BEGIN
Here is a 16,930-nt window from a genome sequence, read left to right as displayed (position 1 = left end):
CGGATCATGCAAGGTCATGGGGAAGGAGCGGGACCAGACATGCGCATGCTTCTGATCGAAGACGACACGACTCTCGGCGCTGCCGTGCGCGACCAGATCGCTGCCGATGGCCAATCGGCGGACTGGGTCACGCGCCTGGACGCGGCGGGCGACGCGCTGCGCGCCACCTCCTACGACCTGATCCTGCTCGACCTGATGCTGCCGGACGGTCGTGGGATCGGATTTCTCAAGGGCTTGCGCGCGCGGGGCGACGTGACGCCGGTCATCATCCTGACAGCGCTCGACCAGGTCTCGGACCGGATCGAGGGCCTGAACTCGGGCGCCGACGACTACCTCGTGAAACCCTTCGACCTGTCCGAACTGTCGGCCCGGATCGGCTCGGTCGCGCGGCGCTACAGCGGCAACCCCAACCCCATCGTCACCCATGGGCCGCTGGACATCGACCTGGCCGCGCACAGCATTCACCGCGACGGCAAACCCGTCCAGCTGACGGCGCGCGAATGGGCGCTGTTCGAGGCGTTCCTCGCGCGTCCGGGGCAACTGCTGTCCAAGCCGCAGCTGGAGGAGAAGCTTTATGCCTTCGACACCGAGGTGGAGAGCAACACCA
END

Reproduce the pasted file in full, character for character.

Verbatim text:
Here is a 16,930-nt window from a genome sequence, read left to right as displayed (position 1 = left end):
CGGATCATGCAAGGTCATGGGGAAGGAGCGGGACCAGACATGCGCATGCTTCTGATCGAAGACGACACGACTCTCGGCGCTGCCGTGCGCGACCAGATCGCTGCCGATGGCCAATCGGCGGACTGGGTCACGCGCCTGGACGCGGCGGGCGACGCGCTGCGCGCCACCTCCTACGACCTGATCCTGCTCGACCTGATGCTGCCGGACGGTCGTGGGATCGGATTTCTCAAGGGCTTGCGCGCGCGGGGCGACGTGACGCCGGTCATCATCCTGACAGCGCTCGACCAGGTCTCGGACCGGATCGAGGGCCTGAACTCGGGCGCCGACGACTACCTCGTGAAACCCTTCGACCTGTCCGAACTGTCGGCCCGGATCGGCTCGGTCGCGCGGCGCTACAGCGGCAACCCCAACCCCATCGTCACCCATGGGCCGCTGGACATCGACCTGGCCGCGCACAGCATTCACCGCGACGGCAAACCCGTCCAGCTGACGGCGCGCGAATGGGCGCTGTTCGAGGCGTTCCTCGCGCGTCCGGGGCAACTGCTGTCCAAGCCGCAGCTGGAGGAGAAGCTTTATGCCTTCGACACCGAGGTGGAGAGCAACACCA